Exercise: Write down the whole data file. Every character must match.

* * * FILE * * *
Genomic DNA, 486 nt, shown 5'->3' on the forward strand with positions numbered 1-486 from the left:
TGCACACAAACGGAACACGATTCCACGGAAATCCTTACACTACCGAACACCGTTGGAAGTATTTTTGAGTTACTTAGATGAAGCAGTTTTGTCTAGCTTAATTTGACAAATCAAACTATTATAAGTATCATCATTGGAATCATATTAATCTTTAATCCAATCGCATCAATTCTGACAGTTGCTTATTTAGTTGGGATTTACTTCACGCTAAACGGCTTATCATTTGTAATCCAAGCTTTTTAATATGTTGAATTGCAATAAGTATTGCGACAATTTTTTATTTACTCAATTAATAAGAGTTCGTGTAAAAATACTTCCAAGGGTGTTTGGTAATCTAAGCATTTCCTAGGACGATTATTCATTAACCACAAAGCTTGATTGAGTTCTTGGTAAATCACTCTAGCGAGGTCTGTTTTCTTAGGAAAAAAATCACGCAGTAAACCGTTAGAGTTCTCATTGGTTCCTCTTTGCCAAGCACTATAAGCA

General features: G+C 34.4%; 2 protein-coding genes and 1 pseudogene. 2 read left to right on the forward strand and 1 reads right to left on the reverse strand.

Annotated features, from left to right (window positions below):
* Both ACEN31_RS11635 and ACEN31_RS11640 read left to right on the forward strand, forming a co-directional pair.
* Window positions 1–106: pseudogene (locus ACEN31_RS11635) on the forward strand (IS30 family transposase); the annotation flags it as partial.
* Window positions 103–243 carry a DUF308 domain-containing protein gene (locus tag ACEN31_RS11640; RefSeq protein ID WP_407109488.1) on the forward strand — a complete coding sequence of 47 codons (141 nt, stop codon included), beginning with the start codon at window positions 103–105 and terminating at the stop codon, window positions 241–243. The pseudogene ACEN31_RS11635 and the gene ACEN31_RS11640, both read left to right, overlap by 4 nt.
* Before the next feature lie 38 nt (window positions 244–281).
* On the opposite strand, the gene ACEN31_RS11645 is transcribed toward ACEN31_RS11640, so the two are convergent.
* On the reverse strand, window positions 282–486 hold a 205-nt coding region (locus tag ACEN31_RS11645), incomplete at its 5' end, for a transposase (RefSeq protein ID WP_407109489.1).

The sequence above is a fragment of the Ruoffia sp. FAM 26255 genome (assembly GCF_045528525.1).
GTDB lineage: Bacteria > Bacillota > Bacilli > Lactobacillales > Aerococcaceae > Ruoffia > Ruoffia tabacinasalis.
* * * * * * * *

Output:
Genomic DNA, 486 nt, shown 5'->3' on the forward strand with positions numbered 1-486 from the left:
TGCACACAAACGGAACACGATTCCACGGAAATCCTTACACTACCGAACACCGTTGGAAGTATTTTTGAGTTACTTAGATGAAGCAGTTTTGTCTAGCTTAATTTGACAAATCAAACTATTATAAGTATCATCATTGGAATCATATTAATCTTTAATCCAATCGCATCAATTCTGACAGTTGCTTATTTAGTTGGGATTTACTTCACGCTAAACGGCTTATCATTTGTAATCCAAGCTTTTTAATATGTTGAATTGCAATAAGTATTGCGACAATTTTTTATTTACTCAATTAATAAGAGTTCGTGTAAAAATACTTCCAAGGGTGTTTGGTAATCTAAGCATTTCCTAGGACGATTATTCATTAACCACAAAGCTTGATTGAGTTCTTGGTAAATCACTCTAGCGAGGTCTGTTTTCTTAGGAAAAAAATCACGCAGTAAACCGTTAGAGTTCTCATTGGTTCCTCTTTGCCAAGCACTATAAGCA

General features: G+C 34.4%; 2 protein-coding genes and 1 pseudogene. 2 read left to right on the forward strand and 1 reads right to left on the reverse strand.

Annotated features, from left to right (window positions below):
* Both ACEN31_RS11635 and ACEN31_RS11640 read left to right on the forward strand, forming a co-directional pair.
* Window positions 1–106: pseudogene (locus ACEN31_RS11635) on the forward strand (IS30 family transposase); the annotation flags it as partial.
* Window positions 103–243 carry a DUF308 domain-containing protein gene (locus tag ACEN31_RS11640; RefSeq protein ID WP_407109488.1) on the forward strand — a complete coding sequence of 47 codons (141 nt, stop codon included), beginning with the start codon at window positions 103–105 and terminating at the stop codon, window positions 241–243. The pseudogene ACEN31_RS11635 and the gene ACEN31_RS11640, both read left to right, overlap by 4 nt.
* Before the next feature lie 38 nt (window positions 244–281).
* On the opposite strand, the gene ACEN31_RS11645 is transcribed toward ACEN31_RS11640, so the two are convergent.
* On the reverse strand, window positions 282–486 hold a 205-nt coding region (locus tag ACEN31_RS11645), incomplete at its 5' end, for a transposase (RefSeq protein ID WP_407109489.1).

The sequence above is a fragment of the Ruoffia sp. FAM 26255 genome (assembly GCF_045528525.1).
GTDB lineage: Bacteria > Bacillota > Bacilli > Lactobacillales > Aerococcaceae > Ruoffia > Ruoffia tabacinasalis.